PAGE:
(4) If any person against whom an order has been made under Sub-section (3) fails without sufficient cause to comply with the order, the Magistrate may issue a warrant for levying the amount of maintenance or Mahr or dower due in the manner provided for levying fines under the Code of Criminal Procedure, 1973 (2 of 1974), and may sentence such person, for the whole or part of any amount remaining unpaid after the execution of the warrant, to imprisonment for a term which may extend to one year or until payment if sooner made, subject to such person being heard in defence and the said sentence being imposed according to the provisions of the said Code.”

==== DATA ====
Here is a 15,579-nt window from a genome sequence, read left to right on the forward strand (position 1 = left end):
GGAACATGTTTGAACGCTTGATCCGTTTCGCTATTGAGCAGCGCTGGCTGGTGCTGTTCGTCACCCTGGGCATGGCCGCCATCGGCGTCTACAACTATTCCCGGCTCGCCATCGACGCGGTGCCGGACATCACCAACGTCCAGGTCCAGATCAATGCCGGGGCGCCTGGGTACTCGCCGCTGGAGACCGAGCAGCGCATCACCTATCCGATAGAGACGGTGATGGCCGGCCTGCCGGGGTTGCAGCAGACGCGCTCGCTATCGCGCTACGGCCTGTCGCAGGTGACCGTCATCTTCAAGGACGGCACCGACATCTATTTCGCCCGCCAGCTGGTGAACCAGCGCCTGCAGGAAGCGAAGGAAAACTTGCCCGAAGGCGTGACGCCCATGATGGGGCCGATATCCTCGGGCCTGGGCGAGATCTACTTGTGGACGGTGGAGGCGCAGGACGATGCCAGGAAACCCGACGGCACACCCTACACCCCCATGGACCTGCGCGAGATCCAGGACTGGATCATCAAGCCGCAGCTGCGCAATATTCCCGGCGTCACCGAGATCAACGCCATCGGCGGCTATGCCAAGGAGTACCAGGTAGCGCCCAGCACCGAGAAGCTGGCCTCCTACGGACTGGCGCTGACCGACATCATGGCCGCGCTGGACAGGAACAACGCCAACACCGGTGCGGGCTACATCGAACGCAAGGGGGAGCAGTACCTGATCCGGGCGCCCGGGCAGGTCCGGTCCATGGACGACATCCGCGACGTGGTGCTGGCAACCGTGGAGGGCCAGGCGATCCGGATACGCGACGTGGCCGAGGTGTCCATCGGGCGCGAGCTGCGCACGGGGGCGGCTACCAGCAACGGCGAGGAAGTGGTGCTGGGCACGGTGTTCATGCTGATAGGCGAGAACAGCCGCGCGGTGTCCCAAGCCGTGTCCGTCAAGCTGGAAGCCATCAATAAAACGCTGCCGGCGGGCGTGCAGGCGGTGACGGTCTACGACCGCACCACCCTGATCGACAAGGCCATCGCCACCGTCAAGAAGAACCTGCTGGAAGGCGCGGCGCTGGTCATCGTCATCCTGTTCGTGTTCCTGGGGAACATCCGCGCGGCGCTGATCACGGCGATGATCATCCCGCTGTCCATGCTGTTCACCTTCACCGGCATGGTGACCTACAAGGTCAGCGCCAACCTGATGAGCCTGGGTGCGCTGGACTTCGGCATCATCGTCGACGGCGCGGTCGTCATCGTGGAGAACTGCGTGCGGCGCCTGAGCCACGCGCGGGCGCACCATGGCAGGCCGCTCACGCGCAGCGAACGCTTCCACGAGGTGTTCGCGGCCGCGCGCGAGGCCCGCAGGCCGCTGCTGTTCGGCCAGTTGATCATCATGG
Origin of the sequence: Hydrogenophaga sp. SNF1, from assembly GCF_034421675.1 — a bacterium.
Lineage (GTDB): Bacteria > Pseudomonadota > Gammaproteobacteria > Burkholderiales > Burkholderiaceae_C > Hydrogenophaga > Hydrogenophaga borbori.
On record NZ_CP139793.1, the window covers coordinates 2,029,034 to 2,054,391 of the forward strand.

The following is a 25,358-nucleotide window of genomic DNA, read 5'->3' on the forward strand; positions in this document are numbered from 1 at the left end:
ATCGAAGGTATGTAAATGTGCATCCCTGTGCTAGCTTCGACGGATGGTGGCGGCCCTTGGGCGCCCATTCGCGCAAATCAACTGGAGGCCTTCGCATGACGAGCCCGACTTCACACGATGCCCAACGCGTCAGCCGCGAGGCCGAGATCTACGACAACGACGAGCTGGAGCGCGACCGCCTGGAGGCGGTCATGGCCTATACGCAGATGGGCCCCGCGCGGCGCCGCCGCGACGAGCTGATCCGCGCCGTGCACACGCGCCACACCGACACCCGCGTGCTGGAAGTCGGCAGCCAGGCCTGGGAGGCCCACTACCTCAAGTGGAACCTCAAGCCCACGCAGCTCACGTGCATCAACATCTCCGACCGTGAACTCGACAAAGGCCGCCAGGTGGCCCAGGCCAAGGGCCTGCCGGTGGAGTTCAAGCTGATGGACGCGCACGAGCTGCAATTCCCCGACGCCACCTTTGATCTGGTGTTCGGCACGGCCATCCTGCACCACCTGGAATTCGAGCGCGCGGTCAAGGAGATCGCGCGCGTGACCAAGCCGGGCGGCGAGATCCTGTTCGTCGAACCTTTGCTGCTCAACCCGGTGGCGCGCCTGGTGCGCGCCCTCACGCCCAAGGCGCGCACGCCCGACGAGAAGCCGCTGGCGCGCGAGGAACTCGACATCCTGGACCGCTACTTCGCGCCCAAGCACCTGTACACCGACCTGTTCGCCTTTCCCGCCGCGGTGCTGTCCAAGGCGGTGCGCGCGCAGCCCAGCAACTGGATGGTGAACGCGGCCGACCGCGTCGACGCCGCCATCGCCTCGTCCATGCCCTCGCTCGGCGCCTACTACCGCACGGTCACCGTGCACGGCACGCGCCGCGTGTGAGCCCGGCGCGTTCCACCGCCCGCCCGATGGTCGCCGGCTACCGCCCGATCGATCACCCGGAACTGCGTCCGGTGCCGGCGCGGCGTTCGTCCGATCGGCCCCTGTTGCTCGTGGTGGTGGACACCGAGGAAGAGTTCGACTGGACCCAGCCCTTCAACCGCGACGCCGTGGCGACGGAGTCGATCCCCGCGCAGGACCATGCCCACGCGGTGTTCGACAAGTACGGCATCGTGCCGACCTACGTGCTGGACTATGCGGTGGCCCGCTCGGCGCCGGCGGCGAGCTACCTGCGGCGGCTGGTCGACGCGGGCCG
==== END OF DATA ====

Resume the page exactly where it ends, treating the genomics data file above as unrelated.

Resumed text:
Clause (a) of Sub-section (1) says that a divorced woman is entitled to a fair and reasonable provision and maintenance within the Iddat period. The term ‘Iddat period’ has been defined in Clause (b) of Section 2 of the Act. Clause (b) of Sub- section (1) says that where a divorced woman herself maintains the children, born to her before or after the divorce, she is entitled to a reasonable and fair provision and maintenance for a period of two years from the date of birth of the child. This is the right of the divorced woman and therefore child’s right to claim maintenance under Section 125, Cr.P.C, 1973 is, however, not affected by this Clause. Clause (c) of Sub-section (1) says that the divorced woman is entitled to receive an amount equal to the sum of Mahr or dower agreed to be paid at the time other marriage or after her marriage. Under Clause (d) of Sub-section (1), a divorced woman is entitled to all the properties given to her before or at the time of marriage or after her marriage by her relatives, friends or husband or relatives of the husband or husband’s friends. Sub-sections (2) and (3) of Section 3 provide for situations where the husband fails to comply with any of the provisions of Clauses (a) to (d) of Sub-section (1). In such situations, the divorced woman can enforce her right by presenting an application, herself or through one authorised by her, to the Magistrate; if the Magistrate is satisfied that her claim is true he is bound to pass orders on her application in accordance with the provisions of Sub-section (3) within one month of the date of filing of the application unless he finds it impracticable to do so within the said period; however, in such cases he has to record reasons for not disposing of the application within one month. Sub-section (4) of Section 3 relates to execution of order passed by Magistrate. By this sub-section, the Magistrate has been empowered to issue warrant for levying the amount of maintenance or Mahr or dower due in the manner provided for levying fines under the Code of Criminal Procedure. Section 4 deals with the divorced woman’s right to claim reasonable and fair maintenance from her relatives. Sub-section (1) of Section 4 envisages that a divorced woman is entitled to claim a reasonable and fair maintenance from such of her relatives as would be entitled to inherit her property on her death according to Muslim Law provided she has not remarried and is not able to maintain herself. Such maintenance shall be payable by such relatives in proportion to the share which they would inherit in her property and at such periods as the Magistrate may specify in his order. But if the divorced woman has children, the liability to maintain lies on them first. In the event of her children being unable to maintain her, she can claim maintenance from her parents or other relatives. Section 4 starts with the non-obstante clause which mentions the foregoing provisions of Section 3 of the Act. So the liability of the relatives to maintain a divorced woman unable to maintain herself arises irrespective of what then she claims and gets from her former husband. The only test is her inability to maintain herself. Also, the liability of the relatives does not seem to depend on the contingency that the divorced woman has property which they can inherit, nor would it seem to absolve any relative on the plea that it is most likely that in view of his or her advanced age or illness he or she would predecease her. Under Sub-section (2) of Section 4, if the divorced woman has no relatives as mentioned in Sub-section (1) or such relatives have not enough means to pay her maintenance, the Magistrate may direct the State Wakf Board functioning in the area in which the woman resides, to pay maintenance to her.